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Health and Nutrition: 7 Ways to Harness the Benefits of Fermented Foods

cultured veggiesIn my last post I shared my favorite ways to use apple cider vinegar (and there are many!). Well I would like to share a bit about the benefits of consuming cultured and fermented foods. Most people are familiar with yogurt or kefir and even with sauerkraut and pickles. But what you find in the supermarket in most cases is far from truly beneficial fermented foods.

Traditionally cultured and fermented foods are loaded with beneficial probiotics. Truthfully our bodies are made up of more bacteria than DNA! Keeping the balance of those bugs tipped in favor of the good bacteria (probiotics) will keep your digestion, skin and immune system healthy. Disease happens when there is an imbalance in the body’s inner terrain. That’s when the dangerous or pathogenic bacteria take over. This makes keeping your inner terrain healthy and balanced of critical importance.

Happily for us there are some delicious and easy ways to do just that. Fermentation, which is also called culturing, is a process that actually predigests the foods and makes them so much easier for our bodies to use. The fermentation process actually breaks the food down into its simpler components, which then creates new beneficial compounds like probiotics, enzymes, antioxidants and organic acids, which all support a healthy inner terrain.

So if you make fermented veggies, you increase and enhance the digestibility and nutrient levels of those foods. While recent studies show that drinking milk, particularly pasteurized milk from conventionally raised cattle, not only increases risk of osteoporosis, but also of early death, fermented dairy like yogurt, kefir, cheese and Amasai have the opposite effect!

Fermentation is a powerful process that we can include in our meals in a variety of ways. Here are 7 ways to make fermented foods part of your diet plan:

1. You can include yogurt or a delicious smoothie made from Amasai, a cultured dairy beverage similar to kefir, but from cows that do not produce A1 beta casein, which is as damaging to the gut as gluten. If you are choosing yogurt be sure to buy organic, plain, full fat if you are able to as you will get the most benefit from the proper form.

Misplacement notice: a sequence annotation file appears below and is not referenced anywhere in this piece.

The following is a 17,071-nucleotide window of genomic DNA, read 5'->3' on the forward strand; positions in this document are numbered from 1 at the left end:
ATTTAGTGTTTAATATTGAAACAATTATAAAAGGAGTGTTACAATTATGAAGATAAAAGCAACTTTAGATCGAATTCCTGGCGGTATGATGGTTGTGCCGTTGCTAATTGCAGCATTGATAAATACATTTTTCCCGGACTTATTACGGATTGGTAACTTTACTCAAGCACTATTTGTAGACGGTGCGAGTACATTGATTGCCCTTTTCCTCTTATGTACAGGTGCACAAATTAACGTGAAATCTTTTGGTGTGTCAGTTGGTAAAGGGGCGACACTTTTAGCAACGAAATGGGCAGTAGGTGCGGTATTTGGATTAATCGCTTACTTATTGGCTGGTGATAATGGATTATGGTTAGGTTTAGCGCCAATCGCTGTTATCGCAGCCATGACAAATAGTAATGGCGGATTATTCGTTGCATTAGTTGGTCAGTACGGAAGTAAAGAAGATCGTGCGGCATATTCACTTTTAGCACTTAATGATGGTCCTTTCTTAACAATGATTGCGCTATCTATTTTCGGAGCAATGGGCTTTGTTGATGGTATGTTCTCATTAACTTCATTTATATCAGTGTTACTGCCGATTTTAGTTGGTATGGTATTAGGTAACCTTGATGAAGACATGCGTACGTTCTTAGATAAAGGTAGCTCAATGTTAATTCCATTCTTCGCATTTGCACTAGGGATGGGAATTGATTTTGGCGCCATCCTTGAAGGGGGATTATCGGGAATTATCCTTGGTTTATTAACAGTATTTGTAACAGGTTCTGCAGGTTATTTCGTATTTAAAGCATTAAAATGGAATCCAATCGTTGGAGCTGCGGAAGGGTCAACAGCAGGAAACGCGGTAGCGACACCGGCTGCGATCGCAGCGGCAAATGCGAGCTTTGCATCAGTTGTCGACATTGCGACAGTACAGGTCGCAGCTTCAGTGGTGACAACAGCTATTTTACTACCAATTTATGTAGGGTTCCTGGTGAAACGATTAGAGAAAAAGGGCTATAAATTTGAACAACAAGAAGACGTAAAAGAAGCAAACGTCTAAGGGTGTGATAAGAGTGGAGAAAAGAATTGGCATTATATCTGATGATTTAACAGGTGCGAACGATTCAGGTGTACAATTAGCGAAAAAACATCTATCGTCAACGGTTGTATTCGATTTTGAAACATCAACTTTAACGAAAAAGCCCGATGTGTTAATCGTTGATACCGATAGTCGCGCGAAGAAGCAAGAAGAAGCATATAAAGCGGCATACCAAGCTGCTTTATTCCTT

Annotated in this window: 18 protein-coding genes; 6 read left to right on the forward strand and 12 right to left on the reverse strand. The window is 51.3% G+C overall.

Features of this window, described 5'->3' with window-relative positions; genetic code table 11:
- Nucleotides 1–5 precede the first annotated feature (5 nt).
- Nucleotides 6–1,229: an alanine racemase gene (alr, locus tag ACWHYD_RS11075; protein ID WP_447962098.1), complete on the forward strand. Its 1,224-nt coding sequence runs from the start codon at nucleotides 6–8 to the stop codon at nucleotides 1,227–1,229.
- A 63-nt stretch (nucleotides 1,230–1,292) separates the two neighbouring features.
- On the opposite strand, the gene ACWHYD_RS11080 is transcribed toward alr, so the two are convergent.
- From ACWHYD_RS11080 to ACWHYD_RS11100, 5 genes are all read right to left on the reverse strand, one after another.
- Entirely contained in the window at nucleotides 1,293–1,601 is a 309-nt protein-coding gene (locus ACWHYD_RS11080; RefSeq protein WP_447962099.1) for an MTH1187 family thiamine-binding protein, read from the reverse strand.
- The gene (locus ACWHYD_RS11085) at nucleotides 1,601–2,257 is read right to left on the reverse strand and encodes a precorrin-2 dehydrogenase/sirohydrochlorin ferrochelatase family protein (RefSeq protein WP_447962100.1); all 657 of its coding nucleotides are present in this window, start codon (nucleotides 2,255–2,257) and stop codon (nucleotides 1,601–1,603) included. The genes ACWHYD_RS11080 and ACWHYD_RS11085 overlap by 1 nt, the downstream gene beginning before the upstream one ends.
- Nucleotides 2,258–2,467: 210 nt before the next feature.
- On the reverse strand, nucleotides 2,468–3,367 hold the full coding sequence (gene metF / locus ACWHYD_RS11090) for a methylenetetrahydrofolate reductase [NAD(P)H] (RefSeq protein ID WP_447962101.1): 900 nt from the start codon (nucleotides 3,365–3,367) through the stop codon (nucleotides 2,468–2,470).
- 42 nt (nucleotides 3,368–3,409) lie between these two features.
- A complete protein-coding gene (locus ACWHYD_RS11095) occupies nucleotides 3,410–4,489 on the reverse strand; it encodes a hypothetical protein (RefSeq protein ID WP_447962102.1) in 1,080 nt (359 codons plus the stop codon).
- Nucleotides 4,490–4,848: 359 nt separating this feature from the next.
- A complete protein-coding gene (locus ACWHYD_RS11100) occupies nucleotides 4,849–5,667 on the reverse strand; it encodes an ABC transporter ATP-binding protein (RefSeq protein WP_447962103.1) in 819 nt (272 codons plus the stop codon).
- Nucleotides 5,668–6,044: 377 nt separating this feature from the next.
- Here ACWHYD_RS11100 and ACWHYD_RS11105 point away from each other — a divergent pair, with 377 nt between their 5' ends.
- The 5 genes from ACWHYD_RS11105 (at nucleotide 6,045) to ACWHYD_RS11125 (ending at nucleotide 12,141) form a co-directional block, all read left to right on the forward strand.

2. Regularly including apple cider vinegar in some of the ways mentioned in the last post is a very simple way to reap the benefits. There is great health power in sour!

3. There are some very refreshing beverages you can find in your supermarket like Kombucha or Kvass. These fermented drinks are bubbly, slightly sour but loaded with amino acids, B vitamins, enzymes and probiotics.

4. A unique way to cleanse and hydrate at the cellular level balancing potassium and sodium levels and providing probiotics, B vitamins and enzymes is to do a 3 Day Suero Cleanse. Suero Viv is a cultured whey beverage that is made from organic juices, honey, essential oils, cultured whey and Reign Supreme Mountain Spring Water. It’s a wonderful replacement for those artificially flavored electrolyte replacement and sports drinks. The name, Suero Viv, means “whey of life.”

5. If you have access to cheese made from high quality raw milk you have another wonderful fermented food that will provide the good bacteria to your digestive system. Beyond Organic Green Fed cheeses use only unpasteurized and untreated, true whole milk and are a great source of omega 3s, CLA, protein, calcium, probiotics and enzymes.

[tweetthis]7 ways to make fermented foods part of your diet plan[/tweetthis]

6. Fermented veggies like Kimchi, sauerkraut, pickles and other fermented vegetables are a wonderful way to include probiotic rich foods in your meals. As I mentioned at the beginning, the typical sauerkraut or pickles you find in the supermarket are “pickled” not fermented and that’s very different. They are preserved in an acidic medium like vinegar and even though vinegar is fermented, the pickles and sauerkraut are not. Therefore, they lack the probiotic and enzyme benefits of truly fermented veggies.

The good news is they are not terribly difficult to make at home. Here are two easy recipes – I shared a link to this one in a post on my 3D Nutrition blog, and this one is on my website. Both are super easy to make and well worth the effort.

If you have a favorite recipe – please share!

7. A unique way to harness the benefits of fermented foods is in these fermented herbal extracts called Terrain Sacred Herbs. They contain vitamins, probiotics, enzymes and antioxidants to replenish and rebuild your inner ecosystem. They unlock the power of herbs like garlic, ginger, milk thistle and oregano, which have powerful health benefits and make them even more bioavailable to you.  I typically just start my day with a tablespoon or two in a glass of water.

How do you include cultured/fermented foods in your family’s meals?

What do you think?